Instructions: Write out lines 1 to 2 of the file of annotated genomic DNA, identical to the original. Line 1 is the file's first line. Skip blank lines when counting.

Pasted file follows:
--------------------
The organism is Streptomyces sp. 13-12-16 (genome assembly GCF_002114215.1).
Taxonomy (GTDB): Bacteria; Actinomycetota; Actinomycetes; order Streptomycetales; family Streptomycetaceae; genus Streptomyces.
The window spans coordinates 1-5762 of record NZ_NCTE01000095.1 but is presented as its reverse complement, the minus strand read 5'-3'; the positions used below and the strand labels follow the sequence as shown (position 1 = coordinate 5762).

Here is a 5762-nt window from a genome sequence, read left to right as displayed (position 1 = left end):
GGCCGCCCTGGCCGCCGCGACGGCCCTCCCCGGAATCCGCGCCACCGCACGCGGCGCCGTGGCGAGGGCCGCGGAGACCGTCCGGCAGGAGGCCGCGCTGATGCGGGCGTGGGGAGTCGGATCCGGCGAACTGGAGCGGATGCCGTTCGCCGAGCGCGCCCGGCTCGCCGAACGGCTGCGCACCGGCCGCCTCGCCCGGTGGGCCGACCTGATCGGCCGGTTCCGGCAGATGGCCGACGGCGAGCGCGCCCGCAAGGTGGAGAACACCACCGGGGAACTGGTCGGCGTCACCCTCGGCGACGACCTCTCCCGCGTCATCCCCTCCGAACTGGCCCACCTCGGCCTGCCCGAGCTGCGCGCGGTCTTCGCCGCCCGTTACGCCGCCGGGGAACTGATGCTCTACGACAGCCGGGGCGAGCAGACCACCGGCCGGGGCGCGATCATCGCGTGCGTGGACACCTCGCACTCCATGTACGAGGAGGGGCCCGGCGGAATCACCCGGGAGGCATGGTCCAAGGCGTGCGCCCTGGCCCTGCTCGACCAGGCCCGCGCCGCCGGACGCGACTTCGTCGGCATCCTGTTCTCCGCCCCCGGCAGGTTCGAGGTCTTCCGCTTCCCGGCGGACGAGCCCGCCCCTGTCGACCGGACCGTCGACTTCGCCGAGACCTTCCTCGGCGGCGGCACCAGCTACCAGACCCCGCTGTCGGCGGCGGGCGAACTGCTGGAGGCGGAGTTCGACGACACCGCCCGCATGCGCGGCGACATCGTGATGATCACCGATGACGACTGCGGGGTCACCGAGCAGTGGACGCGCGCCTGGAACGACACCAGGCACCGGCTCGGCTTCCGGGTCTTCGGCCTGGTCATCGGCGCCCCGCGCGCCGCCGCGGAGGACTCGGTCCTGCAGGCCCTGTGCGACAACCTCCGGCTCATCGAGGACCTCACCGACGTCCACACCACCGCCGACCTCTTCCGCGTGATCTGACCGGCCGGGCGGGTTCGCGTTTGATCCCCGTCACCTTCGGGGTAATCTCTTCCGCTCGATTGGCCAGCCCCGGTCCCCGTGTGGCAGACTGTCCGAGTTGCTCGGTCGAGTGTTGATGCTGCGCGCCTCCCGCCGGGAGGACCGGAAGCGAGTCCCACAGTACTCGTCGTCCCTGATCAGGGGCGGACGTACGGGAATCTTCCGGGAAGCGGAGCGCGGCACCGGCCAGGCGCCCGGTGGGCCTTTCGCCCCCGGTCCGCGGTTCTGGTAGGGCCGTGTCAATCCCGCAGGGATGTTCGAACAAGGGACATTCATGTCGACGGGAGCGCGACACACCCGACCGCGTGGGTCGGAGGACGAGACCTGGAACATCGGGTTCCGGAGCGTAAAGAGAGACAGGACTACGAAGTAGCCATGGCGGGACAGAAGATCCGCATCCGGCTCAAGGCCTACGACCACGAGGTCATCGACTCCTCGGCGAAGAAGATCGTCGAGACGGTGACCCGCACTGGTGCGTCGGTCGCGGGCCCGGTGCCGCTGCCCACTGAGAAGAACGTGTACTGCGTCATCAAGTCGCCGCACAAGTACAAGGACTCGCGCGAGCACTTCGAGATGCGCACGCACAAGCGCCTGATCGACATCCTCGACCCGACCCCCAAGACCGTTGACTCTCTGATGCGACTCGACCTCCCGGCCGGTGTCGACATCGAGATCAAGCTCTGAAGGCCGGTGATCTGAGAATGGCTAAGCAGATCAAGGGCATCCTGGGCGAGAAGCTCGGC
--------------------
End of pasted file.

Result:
The organism is Streptomyces sp. 13-12-16 (genome assembly GCF_002114215.1).
Taxonomy (GTDB): Bacteria; Actinomycetota; Actinomycetes; order Streptomycetales; family Streptomycetaceae; genus Streptomyces.